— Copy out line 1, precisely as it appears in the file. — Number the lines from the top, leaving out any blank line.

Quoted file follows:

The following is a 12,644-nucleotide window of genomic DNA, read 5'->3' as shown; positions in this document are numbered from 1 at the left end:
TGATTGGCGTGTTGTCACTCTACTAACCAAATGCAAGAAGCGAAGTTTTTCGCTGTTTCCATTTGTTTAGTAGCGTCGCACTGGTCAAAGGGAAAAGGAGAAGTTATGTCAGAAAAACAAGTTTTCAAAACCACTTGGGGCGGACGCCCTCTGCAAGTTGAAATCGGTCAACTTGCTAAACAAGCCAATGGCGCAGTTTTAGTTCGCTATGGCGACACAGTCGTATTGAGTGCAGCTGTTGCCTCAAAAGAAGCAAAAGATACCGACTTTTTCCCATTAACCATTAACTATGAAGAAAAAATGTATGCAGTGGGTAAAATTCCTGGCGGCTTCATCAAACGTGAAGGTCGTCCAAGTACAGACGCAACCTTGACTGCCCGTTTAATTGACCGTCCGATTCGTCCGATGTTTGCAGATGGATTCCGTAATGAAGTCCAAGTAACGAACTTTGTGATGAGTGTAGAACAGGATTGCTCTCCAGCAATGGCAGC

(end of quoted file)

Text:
The following is a 12,644-nucleotide window of genomic DNA, read 5'->3' as shown; positions in this document are numbered from 1 at the left end: